It’s a delightfully tricky task to interview bestselling author and award-winning investigative reporter Kathleen Sharp, who slyly keeps attempting to turn the tables and ask questions about me while we’re having lunch. She simply can’t stop being a journalist. Kathleen is currently adapting her Amazon top-seller, Blood Medicine: The Man Who Blew the Whistle on One of the Deadliest Prescription Drugs Ever, for television in partnership with Seismic Pictures.
It’s now the first week of 2018, but I had lunch with David Young in the middle of December on a particularly bleak day filled with ash, smoke, and fire. David’s optimism was — pun-intended — a breath of fresh air. This Santa Barbara maverick has reinvented himself many times, and his was the perfect story to hear while heading into the new year. Born and raised in the hills of Goleta, David attended Dos Pueblos High School and grew up playing in bands around Santa Barbara.
This time of year, you will undoubtedly stumble upon a viewing of Frank Capra’s holiday classic It’s A Wonderful Life, which tells the story of George Bailey, who loves his town and is willing to do everything for its residents. Santa Barbara has its own version of George: Pat Burns, who is the commissioner for baseball’s California Collegiate League and a part-time manager of Louie’s California Bistro at the Upham Hotel. But what makes Pat wonderful is the work he considers his main purpose.
Muck Rack makes it simple to find people, tweets, or articles that mention any name, keyword, company, hashtag etc. We've compiled this guide to help you make the most of your search.
Selecting a term
Start searching tweets, articles from media outlets, articles mentioned in tweets, journalists'
names, titles and bios with some suggested searches:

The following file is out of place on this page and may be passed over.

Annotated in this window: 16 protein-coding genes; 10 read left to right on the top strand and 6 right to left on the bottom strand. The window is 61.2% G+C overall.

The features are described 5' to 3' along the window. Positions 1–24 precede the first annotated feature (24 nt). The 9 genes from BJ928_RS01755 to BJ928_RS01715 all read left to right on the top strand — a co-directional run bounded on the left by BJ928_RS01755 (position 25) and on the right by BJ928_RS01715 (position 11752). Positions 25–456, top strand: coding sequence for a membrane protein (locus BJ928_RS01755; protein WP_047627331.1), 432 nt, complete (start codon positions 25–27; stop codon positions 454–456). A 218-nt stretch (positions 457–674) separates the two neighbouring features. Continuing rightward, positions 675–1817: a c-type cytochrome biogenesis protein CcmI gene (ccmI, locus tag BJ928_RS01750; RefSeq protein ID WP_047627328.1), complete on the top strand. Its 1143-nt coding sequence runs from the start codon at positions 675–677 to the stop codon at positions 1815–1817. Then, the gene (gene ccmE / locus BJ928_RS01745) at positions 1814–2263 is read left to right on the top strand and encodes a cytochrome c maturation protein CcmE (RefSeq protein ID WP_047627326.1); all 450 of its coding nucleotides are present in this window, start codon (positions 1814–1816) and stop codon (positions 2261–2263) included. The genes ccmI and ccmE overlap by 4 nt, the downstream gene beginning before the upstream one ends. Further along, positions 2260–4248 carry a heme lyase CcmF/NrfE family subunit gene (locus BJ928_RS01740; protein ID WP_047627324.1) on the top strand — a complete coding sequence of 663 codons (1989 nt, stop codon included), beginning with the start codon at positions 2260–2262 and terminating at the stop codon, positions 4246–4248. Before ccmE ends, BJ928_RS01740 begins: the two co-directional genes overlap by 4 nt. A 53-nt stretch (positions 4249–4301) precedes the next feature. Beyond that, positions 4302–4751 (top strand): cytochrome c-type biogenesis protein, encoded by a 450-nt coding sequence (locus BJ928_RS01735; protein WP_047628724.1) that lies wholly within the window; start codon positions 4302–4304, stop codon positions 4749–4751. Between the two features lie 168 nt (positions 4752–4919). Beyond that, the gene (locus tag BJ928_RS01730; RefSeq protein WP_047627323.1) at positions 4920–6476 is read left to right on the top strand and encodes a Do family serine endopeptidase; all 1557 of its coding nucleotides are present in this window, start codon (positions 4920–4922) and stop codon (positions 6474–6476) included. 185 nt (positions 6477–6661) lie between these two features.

Companies or Topics (e.g. iPhone, Microsoft)
Phrases (e.g. "cloud computing") — use quotes to keep the terms together
Twitter handles (e.g. @username) — returns those who have mentioned or replied to
Names (e.g. "David Pogue")
Hashtags (e.g. #sxsw, #london2012)
Bio details (e.g. vegan, Olympics, father)
Muck Rack's Advanced Search allows for many boolean operators.
Find results that mention multiple specified terms, use AND or
+. For example, ensure each result contains both Elon Musk and Mark Zuckerberg by
searching Musk AND Zuckerberg or Musk + Zuckerberg.
Use the operators OR or , to broaden your search when you'd like either of
multiple terms to appear in results. (This is the default behavior of our search when no operators
are used). For example, results will contain either cake or cookie by searching cake OR cookie or cake,cookie
Use NOT or - to subtract results from your search. For
example, searching Disney will yield results about the Walt Disney Company as well as Walt Disney
World Resort. To exclude mentions of Disney World, search for Disney -World or Disney
When using one of these operators with a phrase, enclose it in quotation marks. For example, you can
find results about smartphones excluding Apple's iPhone 4S by searching smartphone -"iPhone
Exact case matching or punctuation
If you're searching for a brand name or keyword that relies on specific punctuation marks or capitalization, you can
find results that match your exact query by adding matchcase: before the keyword you're searching for, like matchcase:E*TRADE .
Use parentheses to separate multiple
boolean phrases. For example, to find journalists talking about having fun in Disney World or
Disneyland, search for ("disney world" OR disneyland) AND fun.
An asterisk can be used to search for any variation of a root word truncated by the asterisk. For example, searching for admin* will return results for administrator, administration, administer, administered, etc.
A near operator is an AND operator where you can control the distance between the words. You can vary the distance the near operation uses by adding a forward slash and number (between 0-99) such as strawberries NEAR/10 "whipped cream", which means the strawberries must exist within 10 words of "whipped cream".